“To date, little attention has been paid to the First Amendment implications of the [FAA] ban,” note Love, Lawson, and Holton. Their article argues that “aerial photography with UASs, whether commercial or not, is protected First Amendment activity, particularly for news-gathering purposes. The FAA must take First Amendment-protected uses of this technology into account as it proceeds with meeting its congressional mandate to promulgate rules for domestic UASs.” They conclude by noting that “The dangers of [the FAA’s] regulatory approach are no mere matter of esoteric administrative law. Rather, as we have demonstrated, use of threats to enforce illegally promulgated rules, in particular a ban on journalistic use of UASs, infringes upon perhaps our most cherished constitutional right, that of free speech and a free press.” Continue reading →

Verizon v. FCC, the court decision overturning the Federal Communications Commission’s (FCC) net neutrality rules, didn’t rule directly on the First Amendment issues. It did, however, reject the reasoning of net neutrality advocates who claim Internet service providers (ISPs) are not entitled to freedom of speech.

The court recognized that, in terms of the functionality that it offers consumers and the economic relationships among industry participants, the Internet is as similar to analog cable networks as it is to analog telephone networks. As a result, the court considered most of the issues in the net neutrality case to be “indistinguishable” from those addressed in Midwest Video II, a seminal case addressing the FCC’s authority over cable systems. The court’s emphasis on the substantive similarities between analog cable services, which are clearly entitled to First Amendment protection, indicates that ISPs are likewise entitled to protection.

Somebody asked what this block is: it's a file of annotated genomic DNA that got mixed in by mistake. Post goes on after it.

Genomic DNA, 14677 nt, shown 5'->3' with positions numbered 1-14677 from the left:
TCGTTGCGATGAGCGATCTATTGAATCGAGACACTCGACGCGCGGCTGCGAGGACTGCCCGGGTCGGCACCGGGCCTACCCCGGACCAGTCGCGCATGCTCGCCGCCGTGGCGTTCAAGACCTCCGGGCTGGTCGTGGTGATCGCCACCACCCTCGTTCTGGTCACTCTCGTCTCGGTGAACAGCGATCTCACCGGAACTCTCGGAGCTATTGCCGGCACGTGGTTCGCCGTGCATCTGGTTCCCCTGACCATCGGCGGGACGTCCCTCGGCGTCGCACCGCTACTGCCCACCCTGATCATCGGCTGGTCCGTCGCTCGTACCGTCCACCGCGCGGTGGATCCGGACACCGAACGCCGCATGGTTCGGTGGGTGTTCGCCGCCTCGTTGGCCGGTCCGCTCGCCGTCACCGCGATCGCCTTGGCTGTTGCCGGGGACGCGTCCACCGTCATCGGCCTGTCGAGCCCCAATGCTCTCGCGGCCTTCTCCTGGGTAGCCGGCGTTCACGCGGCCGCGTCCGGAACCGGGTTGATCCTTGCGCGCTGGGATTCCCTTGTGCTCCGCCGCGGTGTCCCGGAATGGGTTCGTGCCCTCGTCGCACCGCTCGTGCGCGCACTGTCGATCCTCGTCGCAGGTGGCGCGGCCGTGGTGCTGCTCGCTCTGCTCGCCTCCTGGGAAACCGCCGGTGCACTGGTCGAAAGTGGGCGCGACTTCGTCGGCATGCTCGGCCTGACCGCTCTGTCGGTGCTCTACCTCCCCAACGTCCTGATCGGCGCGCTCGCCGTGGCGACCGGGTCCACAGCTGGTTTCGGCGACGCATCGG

Net neutrality advocates argued that ISPs are not First Amendment “speakers” because ISPs do not exercise editorial discretion over Internet content. In essence, these advocates argued that ISPs forfeited their First Amendment rights as a result of their “actual conduct” in the marketplace.

Though the court didn’t address the First Amendment issues directly, the court’s reasoning regarding common carrier issues indicates that the “actual conduct” of ISPs is legally irrelevant to their status as First Amendment speakers. Continue reading →

Anupam Chander, Director of the California International Law Center and Martin Luther King, Jr. Hall Research Scholar at the UC Davis School of Law, discusses his recent paper with co-author Uyen P. Lee titled The Free Speech Foundations of Cyberlaw. Chander addresses how the first amendment promotes innovation on the Internet; how limitations to free speech vary between the US and Europe; the role of online intermediaries in promoting and protecting the first amendment; the Communications Decency Act; technology, piracy, and copyright protection; and the tension between privacy and free speech.


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Deep Web Time CoverToday is a bit of a banner day for Bitcoin. It was five years ago today that Bitcoin was first described in a paper by Satoshi Nakamoto. And today the New York Times has finally run a profile of the cryptocurrency in its “paper of record” pages. In addition, TIME’s cover story this week is about the “deep web” and how Tor and Bitcoin facilitate it.